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Kansas City’s sustainable success boosts small business profitability


OVERLAND PARK, Kan. — Anthony Oropeza still remembers the day he walked into Travis Kelce’s studio at InterUrban ArtHouse in suburban Kansas City and saw some of his acrylic and mixed-media works hanging on the walls.

Kelce was helping fundraise for the community arts center, and the first piece that caught his attention was Hall of Fame Negro Leagues pitcher Satchel Paige, who later played in Cleveland near where the Chiefs’ tight end grew up.

Then Kelce saw Oropeza’s painting titled “:13 seconds” depicting the dramatic finish of the Chiefs’ 2022 game against Buffalo. Kelce made the crucial catch to move Kansas City into field goal range in the division’s playoff game. He later caught the goal in overtime to send the Chiefs back to the AFC championship game.

“This place looks familiar,” Kelce said to Oropeza.

Oropeza’s work has attracted the attention of more than just Kelce in recent years. Kansas City Royals’ Jarrod Dyson and former St. He placed orders for the wife of St. Louis Cardinals slugger Albert Pujols. But the majority of his work focuses on the Chiefs, which helps him supplement his 9-to-5 job at the local parks and recreation department.

“The Chiefs’ success, or more specifically the success and greatness of Patrick Mahomes, has definitely helped my career,” he said. “It helped me pay for my children’s education. “It helped me meet some of the best Chiefs fans around.”

In fact, the sustained excellence of the Chiefs, who play the San Francisco 49ers next Sunday in their fourth Super Bowl in five years, is vital to the profitability of dozens — if not hundreds — of small businesses like Oropeza’s art studio.

In December, Econsult Solutions Inc. estimated that the Chiefs’ total annual economic impact on the team and Arrowhead Stadium operations, as well as ancillary expenses from those attending non-local games and events, was only around $1 billion.

“We are incredibly proud of our connection to the Kansas City area for more than 60 years,” Chiefs president Mark Donovan said in a statement. “We know that the franchise and the stadium are important factors economically.”

Not just for big companies, but also for small t-shirt companies, bakeries and even local artists.

Take RAYGUN, an irreverent clothing company with locations throughout the Midwest; T-shirts feature cheeky sayings like “I Cheered Up Kansas City Before It Got Cold” and “Go to Taylor Swift’s Boyfriend.” Of course, his relationship with pop superstar Taylor Swift has also proven to be quite profitable.

Another local clothing company, Charlie Hustle, pays tribute to him with hoodies and shirts that read “In My Red Age.”

Located in the Kansas suburb of Prairie Village, Dolce Bakery has a full “Swiftie Collection” of heart-shaped cupcakes, as well as a more extensive menu of Chiefs-related cookies and treats. The cakes are decorated to resemble Mahomes, with his signature curly hair, and coach Andy Reid, whose mustache and glasses are quite distinctive.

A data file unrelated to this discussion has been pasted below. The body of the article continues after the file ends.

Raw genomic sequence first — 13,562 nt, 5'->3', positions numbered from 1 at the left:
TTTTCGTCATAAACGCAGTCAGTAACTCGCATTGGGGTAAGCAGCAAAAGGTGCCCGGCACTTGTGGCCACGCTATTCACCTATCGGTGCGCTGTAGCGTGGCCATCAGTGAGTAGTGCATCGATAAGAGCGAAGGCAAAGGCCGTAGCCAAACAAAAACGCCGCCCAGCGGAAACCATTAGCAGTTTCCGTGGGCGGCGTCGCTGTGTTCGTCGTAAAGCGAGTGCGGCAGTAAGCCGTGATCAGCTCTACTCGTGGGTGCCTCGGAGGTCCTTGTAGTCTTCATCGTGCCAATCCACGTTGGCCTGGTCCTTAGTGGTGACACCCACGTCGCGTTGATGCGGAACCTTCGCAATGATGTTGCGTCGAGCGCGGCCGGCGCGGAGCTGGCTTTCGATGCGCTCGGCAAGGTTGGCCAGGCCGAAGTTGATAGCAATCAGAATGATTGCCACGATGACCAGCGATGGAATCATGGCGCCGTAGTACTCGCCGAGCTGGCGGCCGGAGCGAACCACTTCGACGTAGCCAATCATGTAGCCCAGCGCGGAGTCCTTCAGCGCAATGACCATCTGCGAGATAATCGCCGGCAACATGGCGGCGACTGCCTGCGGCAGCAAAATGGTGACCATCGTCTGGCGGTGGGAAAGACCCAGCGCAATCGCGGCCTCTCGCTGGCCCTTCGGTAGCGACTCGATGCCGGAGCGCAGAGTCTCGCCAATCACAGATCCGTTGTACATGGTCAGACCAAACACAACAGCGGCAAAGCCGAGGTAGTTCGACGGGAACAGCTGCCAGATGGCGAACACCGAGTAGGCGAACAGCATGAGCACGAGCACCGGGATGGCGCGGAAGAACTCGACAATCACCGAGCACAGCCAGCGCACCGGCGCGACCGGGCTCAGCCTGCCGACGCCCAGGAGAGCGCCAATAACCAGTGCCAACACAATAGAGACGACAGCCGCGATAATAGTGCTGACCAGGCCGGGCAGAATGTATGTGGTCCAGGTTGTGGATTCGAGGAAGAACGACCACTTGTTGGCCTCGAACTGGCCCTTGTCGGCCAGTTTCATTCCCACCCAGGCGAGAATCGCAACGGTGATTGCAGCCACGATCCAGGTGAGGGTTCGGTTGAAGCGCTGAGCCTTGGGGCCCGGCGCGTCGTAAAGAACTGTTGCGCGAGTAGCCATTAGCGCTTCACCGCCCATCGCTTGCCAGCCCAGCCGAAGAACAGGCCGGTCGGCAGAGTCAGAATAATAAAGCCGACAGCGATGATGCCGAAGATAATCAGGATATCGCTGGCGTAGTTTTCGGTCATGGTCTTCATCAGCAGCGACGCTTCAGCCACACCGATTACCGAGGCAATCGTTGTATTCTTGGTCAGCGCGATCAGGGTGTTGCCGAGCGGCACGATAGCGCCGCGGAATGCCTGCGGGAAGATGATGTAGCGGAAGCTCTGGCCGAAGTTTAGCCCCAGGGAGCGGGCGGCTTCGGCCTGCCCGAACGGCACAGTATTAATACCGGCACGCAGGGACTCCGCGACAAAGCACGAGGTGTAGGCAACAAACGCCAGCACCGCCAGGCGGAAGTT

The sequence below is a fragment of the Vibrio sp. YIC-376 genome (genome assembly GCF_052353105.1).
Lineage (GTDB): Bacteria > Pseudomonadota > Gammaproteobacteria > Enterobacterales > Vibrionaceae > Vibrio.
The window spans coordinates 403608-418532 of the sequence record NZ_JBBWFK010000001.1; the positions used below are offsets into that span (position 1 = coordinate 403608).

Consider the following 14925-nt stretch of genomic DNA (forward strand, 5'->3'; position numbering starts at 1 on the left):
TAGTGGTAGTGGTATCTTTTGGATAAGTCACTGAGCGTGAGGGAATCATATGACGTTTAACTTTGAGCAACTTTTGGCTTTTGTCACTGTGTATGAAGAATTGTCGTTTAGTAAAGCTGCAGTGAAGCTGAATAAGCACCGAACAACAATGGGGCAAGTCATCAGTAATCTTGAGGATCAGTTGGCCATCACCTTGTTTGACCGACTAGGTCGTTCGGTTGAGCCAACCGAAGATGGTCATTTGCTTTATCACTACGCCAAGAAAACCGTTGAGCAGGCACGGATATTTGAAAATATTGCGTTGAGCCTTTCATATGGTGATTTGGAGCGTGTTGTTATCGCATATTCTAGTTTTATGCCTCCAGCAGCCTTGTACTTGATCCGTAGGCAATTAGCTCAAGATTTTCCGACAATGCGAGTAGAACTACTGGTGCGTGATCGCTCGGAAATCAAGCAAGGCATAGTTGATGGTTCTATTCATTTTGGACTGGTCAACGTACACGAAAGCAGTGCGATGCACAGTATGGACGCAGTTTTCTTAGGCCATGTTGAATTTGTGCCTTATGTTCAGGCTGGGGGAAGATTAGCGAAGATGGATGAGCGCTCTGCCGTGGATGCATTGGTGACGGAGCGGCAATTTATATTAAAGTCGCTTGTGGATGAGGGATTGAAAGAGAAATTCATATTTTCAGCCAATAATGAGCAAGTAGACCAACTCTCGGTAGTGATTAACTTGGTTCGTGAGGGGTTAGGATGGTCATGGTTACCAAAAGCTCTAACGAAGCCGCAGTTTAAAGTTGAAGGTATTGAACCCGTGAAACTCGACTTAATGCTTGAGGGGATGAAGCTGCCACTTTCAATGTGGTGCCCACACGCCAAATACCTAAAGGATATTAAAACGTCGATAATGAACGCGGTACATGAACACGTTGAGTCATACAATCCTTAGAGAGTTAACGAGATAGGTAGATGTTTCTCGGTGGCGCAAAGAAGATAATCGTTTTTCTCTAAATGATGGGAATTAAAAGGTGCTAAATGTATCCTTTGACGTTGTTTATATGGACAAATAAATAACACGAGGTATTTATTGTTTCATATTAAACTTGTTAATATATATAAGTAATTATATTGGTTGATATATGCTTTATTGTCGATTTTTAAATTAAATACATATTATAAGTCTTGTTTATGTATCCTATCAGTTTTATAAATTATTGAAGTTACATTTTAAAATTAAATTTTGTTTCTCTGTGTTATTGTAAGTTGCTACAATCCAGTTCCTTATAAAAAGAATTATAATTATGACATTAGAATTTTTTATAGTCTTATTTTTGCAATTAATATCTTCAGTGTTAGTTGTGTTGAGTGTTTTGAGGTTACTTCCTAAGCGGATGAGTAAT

“January and February have historically been quieter months for us, but these Super Bowl years have allowed our creative team to churn out freshly baked Chiefs creations that the Kansas City community loves,” said Erin Brown, founder of Dolce Bakery.

The nature of small businesses allows them to pivot quickly, too. So when the Chiefs beat the Ravens to earn their spot in the Super Bowl in Las Vegas, Dolce produced a cake that said “Welcome to the Kingdom” but styled like a “Welcome to Fabulous Las Vegas” sign greeting visitors. It’s been on the Strip for more than sixty years.

“As loyal fans ourselves, this has given us the opportunity to connect with our regular customers and reach new customers through our collective passion and support for the Chiefs,” Brown explained.

After the Chiefs beat the Bills in the divisional round, when Kelce’s brother Jason Kelce took off his famous shirt and jumped out of his suite to celebrate, the bakers at Eileen’s Colossal Cookies in Liberty, Missouri, took notice. They decorated a cookie cake with a spectacular view of Eagles headquarters, and photos of it posted on social media quickly went viral.

Another bakery, McLain’s, noticed Reid’s bushy mustache was frozen during the Chiefs’ wild-card win over Miami, the fourth-coldest game played in NFL history.

So they began serving up a slightly modified version of their own Reid-inspired cake: the “Andy Reidcicle Cake,” in which his mustaches look like they’re icicles.

These are just a few of the small businesses benefiting from the strong Chiefs industry.

“It helped me help my community, too,” added Oropeza, the artist whose studio Kelce visited that day. In addition to his original work, he also creates live paintings for charity fundraisers, and some of his Chiefs-related pieces have sold for thousands of dollars.

“The most important part of all this was that my daughter met Travis that day, surrounded by my paintings,” Oropeza admitted. Meeting him brought the biggest smile I’ve ever seen on her face. And as a father, seeing your child smile that wide has been worth all the late nights (4-hour sleep nights) and all the other sacrifices over the last 10 years.”


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